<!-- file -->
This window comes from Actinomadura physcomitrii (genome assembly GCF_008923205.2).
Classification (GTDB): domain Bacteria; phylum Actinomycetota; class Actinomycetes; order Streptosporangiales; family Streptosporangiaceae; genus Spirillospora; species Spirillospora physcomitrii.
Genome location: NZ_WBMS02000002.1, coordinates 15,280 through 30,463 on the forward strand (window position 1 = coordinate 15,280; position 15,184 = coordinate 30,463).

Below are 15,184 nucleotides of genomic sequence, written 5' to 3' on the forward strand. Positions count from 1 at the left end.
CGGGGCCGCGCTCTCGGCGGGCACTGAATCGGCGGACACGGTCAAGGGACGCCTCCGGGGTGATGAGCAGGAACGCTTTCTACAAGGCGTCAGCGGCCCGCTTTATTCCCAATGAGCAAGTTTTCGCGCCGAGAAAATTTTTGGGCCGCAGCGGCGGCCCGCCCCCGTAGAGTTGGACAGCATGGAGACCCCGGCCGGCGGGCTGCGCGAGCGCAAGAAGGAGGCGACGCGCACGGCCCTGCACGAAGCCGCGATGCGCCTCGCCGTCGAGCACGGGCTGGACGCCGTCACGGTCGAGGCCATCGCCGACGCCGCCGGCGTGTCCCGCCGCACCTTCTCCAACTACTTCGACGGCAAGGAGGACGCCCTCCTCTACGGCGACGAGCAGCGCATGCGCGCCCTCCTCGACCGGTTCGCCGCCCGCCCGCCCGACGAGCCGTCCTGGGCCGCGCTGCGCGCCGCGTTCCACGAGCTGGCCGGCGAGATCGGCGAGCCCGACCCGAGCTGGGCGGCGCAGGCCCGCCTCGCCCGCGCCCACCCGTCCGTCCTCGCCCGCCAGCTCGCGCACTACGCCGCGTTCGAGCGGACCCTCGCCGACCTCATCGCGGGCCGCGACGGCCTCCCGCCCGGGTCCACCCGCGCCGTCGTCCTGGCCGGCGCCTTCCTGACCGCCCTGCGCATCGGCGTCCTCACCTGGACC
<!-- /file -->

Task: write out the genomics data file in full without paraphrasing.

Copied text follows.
This window comes from Actinomadura physcomitrii (genome assembly GCF_008923205.2).
Classification (GTDB): domain Bacteria; phylum Actinomycetota; class Actinomycetes; order Streptosporangiales; family Streptosporangiaceae; genus Spirillospora; species Spirillospora physcomitrii.
Genome location: NZ_WBMS02000002.1, coordinates 15,280 through 30,463 on the forward strand (window position 1 = coordinate 15,280; position 15,184 = coordinate 30,463).

Below are 15,184 nucleotides of genomic sequence, written 5' to 3' on the forward strand. Positions count from 1 at the left end.
CGGGGCCGCGCTCTCGGCGGGCACTGAATCGGCGGACACGGTCAAGGGACGCCTCCGGGGTGATGAGCAGGAACGCTTTCTACAAGGCGTCAGCGGCCCGCTTTATTCCCAATGAGCAAGTTTTCGCGCCGAGAAAATTTTTGGGCCGCAGCGGCGGCCCGCCCCCGTAGAGTTGGACAGCATGGAGACCCCGGCCGGCGGGCTGCGCGAGCGCAAGAAGGAGGCGACGCGCACGGCCCTGCACGAAGCCGCGATGCGCCTCGCCGTCGAGCACGGGCTGGACGCCGTCACGGTCGAGGCCATCGCCGACGCCGCCGGCGTGTCCCGCCGCACCTTCTCCAACTACTTCGACGGCAAGGAGGACGCCCTCCTCTACGGCGACGAGCAGCGCATGCGCGCCCTCCTCGACCGGTTCGCCGCCCGCCCGCCCGACGAGCCGTCCTGGGCCGCGCTGCGCGCCGCGTTCCACGAGCTGGCCGGCGAGATCGGCGAGCCCGACCCGAGCTGGGCGGCGCAGGCCCGCCTCGCCCGCGCCCACCCGTCCGTCCTCGCCCGCCAGCTCGCGCACTACGCCGCGTTCGAGCGGACCCTCGCCGACCTCATCGCGGGCCGCGACGGCCTCCCGCCCGGGTCCACCCGCGCCGTCGTCCTGGCCGGCGCCTTCCTGACCGCCCTGCGCATCGGCGTCCTCACCTGGACC